According to the 28-year-old mayor of the small village of Marinaleda, 60 miles from Seville in Spain's depressed southern region of Andalusia, "We're on a hunger strike to see if we can put an end to hunger."
As leader of a fast that has involved almost a third of Marinaleda's 2,500 population over the past five days, Mayor Juan Manuel Sanchez has himself shed nearly 14 pounds since last Thursday. The villagers are trying to draw attention to the plight of unemployed landless laborers in the area.
As many as 800 Marinaleda villagers joined the hunger strike, among them retired people and young children. Originally envisaged as a 48-hour gesture to end at the weekend, the strike was prolonged today by a hardline group amid reported solidarity fasts carried out by radical Christian groups in five neighboring villages.
A militant trade union group that organizes local peasant laborers today was finalizing plans for strike action and demonstrations to support Marinaleda, indicating a growing militancy reminiscent of the anarchist tradition that existed in the Andalusia region before the outbreak of the 1936-39 Spanish Civil War.
At the root of Marinaleda's protest is the demand for increased government funding for the more than 300 jobless men of the village who, as seasonal rural laborers, are not covered by state unemployment benefits. In theory, they are eligible for government support through a system known as "communal employment." The government directly funds the town or village council, which in turn employs the jobless in civic duties.
In practice, and certainly in the case of Marinaleda, the funds have often not been forthcoming. "Between January and August last year we received 14 million pesetas [$205,000] for communal employment. This year we have received eight million," [$117,000], said the mayor.
According to a spokesman for a radical local trade union movement, the Land Workers Syndicate, the case of Marinaleda and its lack of funding is not an isolated one. In national political terms, the endemic and growing underemployment in Andalusia, coupled with the radical peasant league-type organizing it has provoked, constitute a potential threat to Spain's experiment with representative government.
At a political rally held in Madrid last week, Congressman Rafael Escuredo, the socialist president of the regional parliamentary council, known at the Junta of Andalusia, accused the Madrid administration of ignoring the realities and problems of the south. "You cannot play with fire because if you do you get burnt," he said.
Escuredo was referring to a spate of fires in large estates in the south that have been reported intermittently since the spring. In certain cases the fires were claimed by a little-known organization calling itself the Armed Groups of February 28, who said the arson was aimed at Underexploited land. The date in the group's title refers to a referendum held in February in which Andalusian voters narrowly failed to endorse legislation for the establishment of an autonomous government in the area.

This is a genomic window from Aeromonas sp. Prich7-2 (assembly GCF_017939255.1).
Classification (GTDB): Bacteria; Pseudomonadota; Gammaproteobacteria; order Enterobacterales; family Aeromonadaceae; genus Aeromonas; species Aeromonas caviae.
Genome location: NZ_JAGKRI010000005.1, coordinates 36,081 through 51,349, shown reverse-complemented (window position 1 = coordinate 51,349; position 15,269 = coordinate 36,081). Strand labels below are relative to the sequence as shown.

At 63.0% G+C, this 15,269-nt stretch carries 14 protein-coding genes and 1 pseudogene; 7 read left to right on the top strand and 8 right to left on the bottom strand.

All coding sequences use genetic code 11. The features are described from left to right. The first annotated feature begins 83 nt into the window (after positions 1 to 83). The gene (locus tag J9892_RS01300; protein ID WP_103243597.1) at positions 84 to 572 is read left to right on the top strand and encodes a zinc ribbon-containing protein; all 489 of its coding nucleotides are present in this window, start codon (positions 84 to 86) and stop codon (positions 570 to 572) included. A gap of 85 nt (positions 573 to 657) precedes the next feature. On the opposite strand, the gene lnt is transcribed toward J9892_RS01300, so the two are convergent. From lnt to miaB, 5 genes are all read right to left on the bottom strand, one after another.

Escuredo warned of "grave times" for Andalusia and for Spain if the government fails to produce a new economic and political policy for the southern provinces.
Rural radicalism, chiefly anarchist inspired, has strong historical roots in Andalusia where recent studies show that despite moves toward agrarian reform, 2.5 percent of the land-based population in the region owns 64-percent of the land. Andalusia, stretching from Portugal right across the south to the Mediterranean is the largest single region in Spain.
Out of a population of nearly 6 1/2 million, nearly half a million are classed as landless laborers or jornalleros. According to trade union sources, there are an estimated 130,000 unemployed jornaleros who are the theoretical recipients of the "communal employment" funds. Even the employed journaleros will be actually working only for two to six months of the year on the seasonal crops.
Unemployment in Andalusia is officially held to be 20 percent, almost double the national figure. In terms of income, 1978 figures showed the per-capita income of the richest province in the region, Seville, to be $2,500 while the poorest, Jaen -- also the poorest province in Spain -- had an income of $1,800.
The depression that lies behind the tourist facade of the otherwise colorful Andalusia region -- the home of bullfighting, flamenco and sherry -- has been a constant feature in the region.
The organized militancy, however, is a relatively new phenomenon and appears to have picked up the radical roots repressed under the Francisco Franco dictatorship. It is spearheaded by the Land Workers Syndicate, which claims a membership of some 40,000 jornaleros chiefly in the provinces of Seville, Cadiz and Cordoba. A syndicate spokesman said the organization, many of whose leaders are affiliated with an extreme left-wing Maoist party, held an emergency meeting in Seville over the weekend. The meeting ended with a call to union groups in villages in the area to mobilize in support of Marinaleda.
Mayor Sanchez said he expected the hunger strike to end tonight. He vowed, however, that it would be repeated if the funds did not arrive. "We don't want to become the red Indian reserve of the 20th century," he said.